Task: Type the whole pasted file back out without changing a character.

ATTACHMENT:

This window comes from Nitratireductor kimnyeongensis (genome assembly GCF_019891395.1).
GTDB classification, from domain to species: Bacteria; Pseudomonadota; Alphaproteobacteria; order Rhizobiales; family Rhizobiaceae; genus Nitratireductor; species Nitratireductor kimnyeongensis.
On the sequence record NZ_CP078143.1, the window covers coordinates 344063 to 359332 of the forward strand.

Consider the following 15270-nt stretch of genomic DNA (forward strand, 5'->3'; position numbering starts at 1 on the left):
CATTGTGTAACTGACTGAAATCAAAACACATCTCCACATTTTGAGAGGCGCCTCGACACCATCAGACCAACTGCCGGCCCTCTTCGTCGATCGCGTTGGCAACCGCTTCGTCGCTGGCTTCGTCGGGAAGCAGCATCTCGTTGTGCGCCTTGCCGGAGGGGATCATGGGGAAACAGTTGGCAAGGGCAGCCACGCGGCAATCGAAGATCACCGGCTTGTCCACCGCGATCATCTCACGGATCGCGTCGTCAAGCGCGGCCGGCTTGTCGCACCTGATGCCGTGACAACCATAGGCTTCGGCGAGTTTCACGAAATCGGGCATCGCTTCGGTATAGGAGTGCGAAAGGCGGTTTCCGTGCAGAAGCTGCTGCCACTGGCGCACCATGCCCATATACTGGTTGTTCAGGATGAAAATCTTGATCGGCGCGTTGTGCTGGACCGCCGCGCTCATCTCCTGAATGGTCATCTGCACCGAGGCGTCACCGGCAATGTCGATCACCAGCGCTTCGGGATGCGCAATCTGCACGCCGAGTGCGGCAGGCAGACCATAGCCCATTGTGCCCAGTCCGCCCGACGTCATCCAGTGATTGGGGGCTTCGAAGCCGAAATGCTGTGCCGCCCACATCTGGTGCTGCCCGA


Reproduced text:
This window comes from Nitratireductor kimnyeongensis (genome assembly GCF_019891395.1).
GTDB classification, from domain to species: Bacteria; Pseudomonadota; Alphaproteobacteria; order Rhizobiales; family Rhizobiaceae; genus Nitratireductor; species Nitratireductor kimnyeongensis.
On the sequence record NZ_CP078143.1, the window covers coordinates 344063 to 359332 of the forward strand.

Consider the following 15270-nt stretch of genomic DNA (forward strand, 5'->3'; position numbering starts at 1 on the left):
CATTGTGTAACTGACTGAAATCAAAACACATCTCCACATTTTGAGAGGCGCCTCGACACCATCAGACCAACTGCCGGCCCTCTTCGTCGATCGCGTTGGCAACCGCTTCGTCGCTGGCTTCGTCGGGAAGCAGCATCTCGTTGTGCGCCTTGCCGGAGGGGATCATGGGGAAACAGTTGGCAAGGGCAGCCACGCGGCAATCGAAGATCACCGGCTTGTCCACCGCGATCATCTCACGGATCGCGTCGTCAAGCGCGGCCGGCTTGTCGCACCTGATGCCGTGACAACCATAGGCTTCGGCGAGTTTCACGAAATCGGGCATCGCTTCGGTATAGGAGTGCGAAAGGCGGTTTCCGTGCAGAAGCTGCTGCCACTGGCGCACCATGCCCATATACTGGTTGTTCAGGATGAAAATCTTGATCGGCGCGTTGTGCTGGACCGCCGCGCTCATCTCCTGAATGGTCATCTGCACCGAGGCGTCACCGGCAATGTCGATCACCAGCGCTTCGGGATGCGCAATCTGCACGCCGAGTGCGGCAGGCAGACCATAGCCCATTGTGCCCAGTCCGCCCGACGTCATCCAGTGATTGGGGGCTTCGAAGCCGAAATGCTGTGCCGCCCACATCTGGTGCTGCCCGA